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Publication numberUS6949314 B1
Publication typeGrant
Application numberUS 10/223,822
Publication dateSep 27, 2005
Filing dateAug 19, 2002
Priority dateAug 19, 2002
Fee statusPaid
Publication number10223822, 223822, US 6949314 B1, US 6949314B1, US-B1-6949314, US6949314 B1, US6949314B1
InventorsSohrab Hossain
Original AssigneeLitech, L.L.C.
Export CitationBiBTeX, EndNote, RefMan
External Links: USPTO, USPTO Assignment, Espacenet
Carbon-carbon composite anode for secondary non-aqueous electrochemical cells
US 6949314 B1
Abstract
The present invention provides a secondary electrochemical cell comprising a body of aprotic, non-aqueous electrolyte, first and second electrodes in effective electrochemical contact with the electrolyte, the first electrode comprising active materials such as a lithiated intercalation compound serving as the positive electrode or cathode and the second electrode comprising a carbon-carbon composite material infiltrated with polymeric binder and serving as the negative electrode or anode. Such an electrochemical cell has improved mechanical properties and cycle life as compared with similar secondary non-aqueous electrochemical cells having carbon-carbon composite anodes that are not incorporated with polymeric binder.
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Claims(21)
1. A rechargeable electrochemical cell comprising a body of aprotic, non-aqueous electrolyte, first and second electrodes in effective contact with said electrolyte, the first electrode comprising a lithiated intercalation compound, and the second electrode comprising carbon-carbon composite infiltrated with polymeric binder additive.
2. An electrochemical cell as defined in claim 1, wherein the carbon-carbon composite is made by heating in the temperature range of 1000 C. to 3000 C.
3. An electrochemical cell as defined in claim 1, wherein the carbon-carbon composite is infiltrated with polyvinylidene fluoride (PVDF) binder material.
4. An electrochemical cell as defined in claim 1, wherein the loading of the polymeric binder is not more than 1 mg/cm2.
5. An electrochemical cell as defined in claim 1, wherein the loading of the polymeric binder is in the range of 0.1 mg/cm2 to 1 mg/cm2.
6. An electrochemical cell as defined in claim 1, wherein the carbon-carbon composite is made from pitch-based carbon fiber.
7. An electrochemical cell as defined in claim 1, wherein the carbon-carbon composite is made from PAN-based carbon fiber.
8. An electrochemical cell as defined in claim 1, wherein the carbon-carbon composite is made from rayon-based fiber.
9. An electrochemical cell as defined in claim 1, wherein the lithiated transition metal intercalation compound of the first electrode comprises a compound taken from a group comprising LiCoO2, LiNiCoO2, LiNiO2, LiNiTiO2, LiNiCoAlO2, LiNiTiAlO2, LiNiMnAlO2, LiNiMnO2, LiNiCoMnO2, LiMn2O4, LiMnO2, LiV2O5, LiV6O13, LiTiS2, Li3FeN2, Li7VN4, Li7MoN4, and Li2ZrN2, and combinations of the foregoing.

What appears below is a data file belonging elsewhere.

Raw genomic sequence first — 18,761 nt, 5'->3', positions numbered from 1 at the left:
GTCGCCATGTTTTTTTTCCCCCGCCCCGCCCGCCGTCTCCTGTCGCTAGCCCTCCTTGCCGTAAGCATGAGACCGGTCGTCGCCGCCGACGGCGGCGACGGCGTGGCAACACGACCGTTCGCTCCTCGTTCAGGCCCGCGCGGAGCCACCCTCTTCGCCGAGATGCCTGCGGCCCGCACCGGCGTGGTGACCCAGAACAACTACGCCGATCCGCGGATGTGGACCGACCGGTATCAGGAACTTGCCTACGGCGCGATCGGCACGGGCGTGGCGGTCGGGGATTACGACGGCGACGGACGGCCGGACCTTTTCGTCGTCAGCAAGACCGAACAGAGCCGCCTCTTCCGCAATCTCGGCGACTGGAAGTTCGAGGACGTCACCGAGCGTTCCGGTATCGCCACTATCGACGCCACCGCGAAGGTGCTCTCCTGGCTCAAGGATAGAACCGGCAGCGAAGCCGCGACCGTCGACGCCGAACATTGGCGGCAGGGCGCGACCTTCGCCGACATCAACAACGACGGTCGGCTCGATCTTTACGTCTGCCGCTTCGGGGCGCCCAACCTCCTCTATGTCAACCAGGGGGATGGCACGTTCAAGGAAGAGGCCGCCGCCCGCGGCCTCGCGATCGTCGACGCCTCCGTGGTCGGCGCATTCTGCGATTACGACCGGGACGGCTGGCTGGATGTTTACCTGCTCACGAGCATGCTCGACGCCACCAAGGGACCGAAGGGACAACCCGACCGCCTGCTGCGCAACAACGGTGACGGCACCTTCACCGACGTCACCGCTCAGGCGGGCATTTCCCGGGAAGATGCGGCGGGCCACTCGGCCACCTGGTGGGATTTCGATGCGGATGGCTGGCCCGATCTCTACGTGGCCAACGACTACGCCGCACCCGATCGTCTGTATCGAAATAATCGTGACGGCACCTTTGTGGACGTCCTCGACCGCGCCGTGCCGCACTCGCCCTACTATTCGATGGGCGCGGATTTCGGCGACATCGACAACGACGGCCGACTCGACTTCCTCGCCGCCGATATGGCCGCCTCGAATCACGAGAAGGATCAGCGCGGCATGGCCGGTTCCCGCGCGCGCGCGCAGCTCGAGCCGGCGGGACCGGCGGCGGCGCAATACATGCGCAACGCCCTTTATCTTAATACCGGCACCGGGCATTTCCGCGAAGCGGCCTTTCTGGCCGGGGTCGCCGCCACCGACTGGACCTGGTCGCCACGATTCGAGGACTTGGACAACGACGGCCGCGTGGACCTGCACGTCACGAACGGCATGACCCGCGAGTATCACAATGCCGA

10. An electrochemical cell as defined in claim 1, wherein the electrolyte is a non-aqueous organic electrolyte solution comprising a lithium compound solute dissolved in a non-aqueous solvent.
11. An electrochemical cell as defined in claim 10, wherein the electrolyte comprises a solute selected from a group comprising LiPF6, LiBF4, LiAsF6, LiCF3SO3, LiN(CF3SO2)2, and LiClO4.
12. An electrochemical cell as defined in claim 10, wherein the electrolyte comprises a non-aqueous solvent selected from a group comprising propylene carbonate, ethylene carbonate, diethyl carbonate, dimethyl carbonate and ethyl methyl carbonate, and combinations of the foregoing.
13. An electrochemical cell as defined in claim 1, wherein the first electrode is a cathode comprising a metal substrate having the lithiated intercalation compound affixed to a surface thereof, wherein the second electrode is an anode comprising a carbon-carbon composite infiltrated with polymeric binder and wherein said respective surfaces of the cathode and anode are separated from one another by a micro-porous electrically non-conductive separator that is permeated by said aprotic, non-aqueous electrolyte which is in effective contact with said respective surfaces of the anode and cathode.
14. An electrochemical cell as defined in claim 13, wherein the separator comprises a micro-porous poly-olefin film.
15. An electrochemical cell as defined in claim 13, wherein the cathode and anode form a sandwich that is contained within a sealed enclosure and wherein each of said cathode and anode has a connector extending out of the sealed enclosure for connecting said cell to an external electric circuit.
16. An electrochemical cell as defined in claim 13, wherein the cathode including its substrate, anode, and the electrolyte permeated separator are all contained within a sealed enclosure and wherein each of said cathode and anode has a connector extending out of the sealed enclosure for connecting said cell to an external electric circuit.